Personal Branding 101 is proud to present the following guest article by Tim Tyrell-Smith of www.TimsStrategy.com. Tim clearly has a passion for helping others build careers. His blog contains a wealth of information to jump start your job search, networking efforts, social media presence, and more – enjoy!
Yes, I know what you are thinking. ”Really? Another article telling me what to do with my resume?” But until I start seeing a better paper flow, I’ll keep bringing it up.
And, remember that this little two-pager is often the first thing people see from you. The first flash of your personal brand. It better be easy to read and worth reading. And while a lot of interesting formats for exposing your brand are now available (LinkedIn, Twitter, Visual CV, Facebook), people still expect a traditional resume prior to and during an interview. Even if they didn’t find you that way.
So here today I’ll offer 5 reasons your resume makes me sick. I haven’t left my breakfast on the page yet, but I’m getting a tickle in the back of my throat. And will soon experience a queasy feeling. One that compels me to move your information to the “other” pile.
#1. Poor Or Over-Use Of Formatting
Style does matter in life and in the hiring process. So if you are bolding, underlining and italicizing everything on the page, you are telling me that everything on the page is important. Or nothing is. Hard to read and makes me dizzy. Or maybe you are using multiple fonts or font sizes. Or you’ve created a resume that looks like the front page of the NY Times. And I don’t know where to start. So I don’t.
#2. “No White Space”
Great print advertising uses the page well. It places just enough information in the ad to allow the reader to naturally find important content. There is a flow to it. And the eye is given room to work. So when you use a margin of .2 all around to keep your resume to two pages, it leaves no white space. No place for my eyes to rest as I am scanning to quickly learn where your resume fits against the job requirements.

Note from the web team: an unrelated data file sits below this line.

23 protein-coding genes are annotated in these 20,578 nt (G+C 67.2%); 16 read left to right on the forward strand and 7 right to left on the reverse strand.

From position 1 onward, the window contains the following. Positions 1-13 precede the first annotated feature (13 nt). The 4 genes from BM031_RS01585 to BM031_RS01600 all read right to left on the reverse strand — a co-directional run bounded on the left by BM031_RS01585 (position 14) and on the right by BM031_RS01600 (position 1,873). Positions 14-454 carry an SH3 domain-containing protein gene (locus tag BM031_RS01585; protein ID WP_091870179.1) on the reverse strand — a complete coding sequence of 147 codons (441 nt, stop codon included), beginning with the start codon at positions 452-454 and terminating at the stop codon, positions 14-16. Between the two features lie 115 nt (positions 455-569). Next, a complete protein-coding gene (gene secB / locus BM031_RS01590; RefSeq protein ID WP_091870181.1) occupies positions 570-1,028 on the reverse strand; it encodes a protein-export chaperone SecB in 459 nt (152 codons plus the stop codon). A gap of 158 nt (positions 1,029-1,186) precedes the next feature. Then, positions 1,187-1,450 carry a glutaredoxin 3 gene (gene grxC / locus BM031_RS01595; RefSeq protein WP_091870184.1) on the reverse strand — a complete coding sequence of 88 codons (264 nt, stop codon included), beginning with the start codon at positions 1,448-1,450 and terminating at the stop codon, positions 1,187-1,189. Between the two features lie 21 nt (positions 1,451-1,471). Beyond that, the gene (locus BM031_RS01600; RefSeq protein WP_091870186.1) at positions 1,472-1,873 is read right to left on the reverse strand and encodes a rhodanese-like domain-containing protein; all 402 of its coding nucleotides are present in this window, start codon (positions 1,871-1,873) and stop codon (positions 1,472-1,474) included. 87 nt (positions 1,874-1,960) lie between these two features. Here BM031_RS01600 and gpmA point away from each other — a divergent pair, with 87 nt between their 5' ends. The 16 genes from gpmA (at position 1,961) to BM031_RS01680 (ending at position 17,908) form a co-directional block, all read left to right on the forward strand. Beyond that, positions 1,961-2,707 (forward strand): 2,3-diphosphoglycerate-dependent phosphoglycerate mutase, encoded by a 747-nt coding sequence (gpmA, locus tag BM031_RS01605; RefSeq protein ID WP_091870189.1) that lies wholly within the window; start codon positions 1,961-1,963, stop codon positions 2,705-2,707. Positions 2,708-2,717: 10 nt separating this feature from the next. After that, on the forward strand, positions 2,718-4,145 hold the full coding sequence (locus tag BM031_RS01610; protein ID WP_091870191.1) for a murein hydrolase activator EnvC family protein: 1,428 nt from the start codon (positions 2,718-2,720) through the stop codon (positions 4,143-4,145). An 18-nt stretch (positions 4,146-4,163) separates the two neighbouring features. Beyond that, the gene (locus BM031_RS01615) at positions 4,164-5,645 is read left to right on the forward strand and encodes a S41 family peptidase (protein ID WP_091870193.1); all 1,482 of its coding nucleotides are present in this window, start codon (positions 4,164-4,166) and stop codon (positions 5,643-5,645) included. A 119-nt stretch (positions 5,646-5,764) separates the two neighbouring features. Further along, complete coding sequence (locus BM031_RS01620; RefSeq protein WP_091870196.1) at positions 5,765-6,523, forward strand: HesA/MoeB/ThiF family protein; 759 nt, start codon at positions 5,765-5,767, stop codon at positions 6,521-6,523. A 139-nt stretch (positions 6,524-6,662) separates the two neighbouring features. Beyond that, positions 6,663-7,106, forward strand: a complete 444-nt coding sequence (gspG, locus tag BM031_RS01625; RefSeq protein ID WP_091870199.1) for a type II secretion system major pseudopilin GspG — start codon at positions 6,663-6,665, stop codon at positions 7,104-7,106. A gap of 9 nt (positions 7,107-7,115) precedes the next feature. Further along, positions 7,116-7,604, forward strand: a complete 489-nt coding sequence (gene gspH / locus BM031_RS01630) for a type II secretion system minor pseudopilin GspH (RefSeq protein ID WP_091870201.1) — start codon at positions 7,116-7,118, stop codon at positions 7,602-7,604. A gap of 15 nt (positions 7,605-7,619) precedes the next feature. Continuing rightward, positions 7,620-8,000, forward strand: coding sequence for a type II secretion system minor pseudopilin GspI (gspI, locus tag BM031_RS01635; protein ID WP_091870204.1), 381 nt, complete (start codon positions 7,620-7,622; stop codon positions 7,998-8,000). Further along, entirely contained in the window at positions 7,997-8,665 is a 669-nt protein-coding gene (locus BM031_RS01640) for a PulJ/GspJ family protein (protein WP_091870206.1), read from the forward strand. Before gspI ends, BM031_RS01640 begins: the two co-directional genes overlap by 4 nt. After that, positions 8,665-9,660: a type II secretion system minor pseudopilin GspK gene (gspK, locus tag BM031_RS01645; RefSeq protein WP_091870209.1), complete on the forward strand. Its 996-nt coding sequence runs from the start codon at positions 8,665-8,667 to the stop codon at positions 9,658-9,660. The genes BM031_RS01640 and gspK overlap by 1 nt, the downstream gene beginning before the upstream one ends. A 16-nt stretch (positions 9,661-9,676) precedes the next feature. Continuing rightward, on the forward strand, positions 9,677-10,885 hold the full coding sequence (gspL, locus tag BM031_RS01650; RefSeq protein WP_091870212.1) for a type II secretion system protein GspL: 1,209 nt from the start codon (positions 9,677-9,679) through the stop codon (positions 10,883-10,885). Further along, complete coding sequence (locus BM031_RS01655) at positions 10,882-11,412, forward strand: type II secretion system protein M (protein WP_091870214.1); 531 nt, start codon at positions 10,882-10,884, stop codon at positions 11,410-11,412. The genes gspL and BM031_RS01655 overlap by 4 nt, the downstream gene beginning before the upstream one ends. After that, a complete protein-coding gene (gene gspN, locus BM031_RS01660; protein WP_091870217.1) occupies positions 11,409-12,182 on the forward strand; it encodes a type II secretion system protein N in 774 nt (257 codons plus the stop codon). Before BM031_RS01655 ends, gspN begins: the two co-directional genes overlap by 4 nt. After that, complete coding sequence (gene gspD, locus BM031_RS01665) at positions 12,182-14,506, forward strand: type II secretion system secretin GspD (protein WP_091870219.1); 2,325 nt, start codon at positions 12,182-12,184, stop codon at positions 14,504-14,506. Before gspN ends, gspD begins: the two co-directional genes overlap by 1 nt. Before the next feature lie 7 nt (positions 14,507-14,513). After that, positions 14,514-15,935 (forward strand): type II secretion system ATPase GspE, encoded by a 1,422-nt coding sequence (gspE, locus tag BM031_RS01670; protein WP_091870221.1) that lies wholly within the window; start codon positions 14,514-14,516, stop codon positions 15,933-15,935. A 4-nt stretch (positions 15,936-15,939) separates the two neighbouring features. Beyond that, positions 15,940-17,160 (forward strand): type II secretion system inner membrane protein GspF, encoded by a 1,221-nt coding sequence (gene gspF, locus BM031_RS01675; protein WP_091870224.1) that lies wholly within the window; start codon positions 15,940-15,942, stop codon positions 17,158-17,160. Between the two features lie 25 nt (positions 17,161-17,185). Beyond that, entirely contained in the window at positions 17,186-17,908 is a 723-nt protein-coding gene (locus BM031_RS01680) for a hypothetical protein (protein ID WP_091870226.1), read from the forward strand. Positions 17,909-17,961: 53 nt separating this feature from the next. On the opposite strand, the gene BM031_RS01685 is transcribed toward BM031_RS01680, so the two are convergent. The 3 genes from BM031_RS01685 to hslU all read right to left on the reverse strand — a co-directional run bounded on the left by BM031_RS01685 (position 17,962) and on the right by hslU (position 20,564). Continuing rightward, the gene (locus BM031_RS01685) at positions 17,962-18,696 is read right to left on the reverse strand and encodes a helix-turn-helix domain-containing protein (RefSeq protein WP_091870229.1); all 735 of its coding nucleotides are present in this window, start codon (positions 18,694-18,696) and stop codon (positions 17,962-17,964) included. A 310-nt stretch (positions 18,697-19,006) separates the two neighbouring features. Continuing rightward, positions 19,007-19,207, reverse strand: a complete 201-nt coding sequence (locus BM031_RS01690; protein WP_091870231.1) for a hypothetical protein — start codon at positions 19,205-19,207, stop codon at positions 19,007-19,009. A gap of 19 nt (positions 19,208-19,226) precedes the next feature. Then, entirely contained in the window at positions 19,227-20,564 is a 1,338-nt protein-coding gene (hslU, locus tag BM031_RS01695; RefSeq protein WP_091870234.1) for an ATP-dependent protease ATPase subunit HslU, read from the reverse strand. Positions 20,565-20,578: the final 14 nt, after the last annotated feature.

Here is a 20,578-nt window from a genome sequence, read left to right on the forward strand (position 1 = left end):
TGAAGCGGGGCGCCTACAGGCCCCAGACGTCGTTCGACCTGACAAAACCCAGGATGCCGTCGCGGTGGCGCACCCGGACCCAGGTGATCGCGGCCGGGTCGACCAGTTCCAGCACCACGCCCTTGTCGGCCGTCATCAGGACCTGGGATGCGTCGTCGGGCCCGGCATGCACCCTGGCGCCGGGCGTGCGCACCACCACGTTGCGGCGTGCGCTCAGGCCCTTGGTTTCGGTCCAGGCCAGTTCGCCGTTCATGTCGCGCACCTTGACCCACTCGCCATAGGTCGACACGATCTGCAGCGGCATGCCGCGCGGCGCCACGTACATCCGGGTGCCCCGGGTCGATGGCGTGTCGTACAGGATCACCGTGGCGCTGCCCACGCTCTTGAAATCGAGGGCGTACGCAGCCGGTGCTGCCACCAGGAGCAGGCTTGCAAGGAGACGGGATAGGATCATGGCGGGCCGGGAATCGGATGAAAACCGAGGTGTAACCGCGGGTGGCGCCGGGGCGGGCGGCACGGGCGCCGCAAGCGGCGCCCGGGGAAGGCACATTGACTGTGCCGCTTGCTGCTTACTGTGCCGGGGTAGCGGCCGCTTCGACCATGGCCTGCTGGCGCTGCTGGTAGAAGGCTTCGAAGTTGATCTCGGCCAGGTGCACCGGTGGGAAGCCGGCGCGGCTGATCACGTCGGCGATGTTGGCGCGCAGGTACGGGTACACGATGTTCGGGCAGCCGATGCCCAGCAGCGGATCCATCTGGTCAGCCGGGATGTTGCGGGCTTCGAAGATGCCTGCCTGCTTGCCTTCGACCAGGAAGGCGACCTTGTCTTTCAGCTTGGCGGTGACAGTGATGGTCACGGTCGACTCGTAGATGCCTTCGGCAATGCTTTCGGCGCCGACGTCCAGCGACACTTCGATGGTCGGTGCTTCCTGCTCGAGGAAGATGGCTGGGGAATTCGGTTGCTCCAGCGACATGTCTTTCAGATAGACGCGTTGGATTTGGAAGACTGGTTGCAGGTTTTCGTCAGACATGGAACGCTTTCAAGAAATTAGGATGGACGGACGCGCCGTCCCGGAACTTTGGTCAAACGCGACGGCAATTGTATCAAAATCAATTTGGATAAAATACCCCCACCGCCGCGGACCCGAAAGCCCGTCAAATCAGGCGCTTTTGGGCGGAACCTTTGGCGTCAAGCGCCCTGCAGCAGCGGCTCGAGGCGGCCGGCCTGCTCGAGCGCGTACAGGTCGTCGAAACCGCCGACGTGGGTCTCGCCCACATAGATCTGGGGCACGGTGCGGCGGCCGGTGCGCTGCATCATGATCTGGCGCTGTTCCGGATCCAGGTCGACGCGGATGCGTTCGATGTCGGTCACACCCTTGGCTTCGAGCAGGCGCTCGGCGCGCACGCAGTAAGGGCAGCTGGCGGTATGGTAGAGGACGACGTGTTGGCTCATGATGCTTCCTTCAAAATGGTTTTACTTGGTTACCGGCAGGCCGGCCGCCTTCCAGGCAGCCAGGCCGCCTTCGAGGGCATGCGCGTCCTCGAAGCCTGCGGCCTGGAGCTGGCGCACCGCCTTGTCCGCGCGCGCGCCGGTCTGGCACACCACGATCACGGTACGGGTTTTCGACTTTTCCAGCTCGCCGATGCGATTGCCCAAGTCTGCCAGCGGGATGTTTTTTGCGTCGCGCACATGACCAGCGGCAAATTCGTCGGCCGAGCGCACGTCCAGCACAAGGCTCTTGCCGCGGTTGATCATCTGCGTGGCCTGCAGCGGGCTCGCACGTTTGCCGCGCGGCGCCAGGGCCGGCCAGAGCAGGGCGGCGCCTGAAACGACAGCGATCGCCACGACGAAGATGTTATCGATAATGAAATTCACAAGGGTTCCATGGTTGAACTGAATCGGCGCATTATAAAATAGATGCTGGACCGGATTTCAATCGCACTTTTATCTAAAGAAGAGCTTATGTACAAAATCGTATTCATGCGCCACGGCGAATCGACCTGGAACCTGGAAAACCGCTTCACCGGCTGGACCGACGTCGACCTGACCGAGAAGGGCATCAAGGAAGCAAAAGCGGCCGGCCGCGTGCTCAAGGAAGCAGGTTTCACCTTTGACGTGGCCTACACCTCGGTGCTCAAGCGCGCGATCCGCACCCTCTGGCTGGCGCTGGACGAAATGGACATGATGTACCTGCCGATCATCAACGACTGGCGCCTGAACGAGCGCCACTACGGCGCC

#3. Poor Use Of The “Top Third”
You have an opportunity in the top third of your resume to grab people. To quickly communicate important and unique aspects of your skill and experience that will trigger a decision to keep reading. I’m not saying that people will not look at last employers, positions and accomplishments if your top third is bad. But it is kind of a shame. Because with an enticing positioning statement, a strong career summary, and a short list of key strengths, you can brand yourself up front. Before someone drops you into a mental pile based only on their take on the facts.
#4. Drowning In Responsibilities
Resumes should be full of relevant and tangible accomplishments. Relevant in that they will make the hiring manager think “that’s the kind of impact I’m looking for”. Tangible because it measures the impact and suggests a direct benefit and value. We all want to interview people who can come in and make a big impact or solve a problem. If your resume details the role you played for each company without detailing the value you added, you will look like everyone else. So in two short sentences under each prior position, tell me what you did. And in 4-6 bullet points tell me what you accomplished while there.
#5. Who Did You Work For Again?
Maybe I’m not as worldly as I’d like to think, but I see a lot of resumes that include companies I’ve never heard of. Don’t know what they do, how big they are and how influential they might be in their industry. Are they great at training their employees? Are they global? What brand names do they own? If you are not providing a quick company profile, especially if your company is not well known, you are letting me assume things. And if I assume that the company is “just OK” you may lose some credibility. In short, it helps to know where you’ve been and how you’ve been influenced and educated in the world of business.
I don’t like to feel sick. When I do, it compels me to get rid of the source. If that source is your resume, then take action to control this aspect of your job search effort. Make it easy and comfortable for people to learn about you. And to find key points that create a growing sense that you might just be the one. To help my company grow.
There. Now I feel better.
Tim Tyrell-Smith is the founder of Tim’s Strategy: Ideas for Job Search Career and Life, a fast growing blog and website. Tim is also the author of: 30 Ideas. The Ideas of Successful Job Search. Download the book and other free tools at http://www.timsstrategy.com and follow him on Twitter @TimsStrategy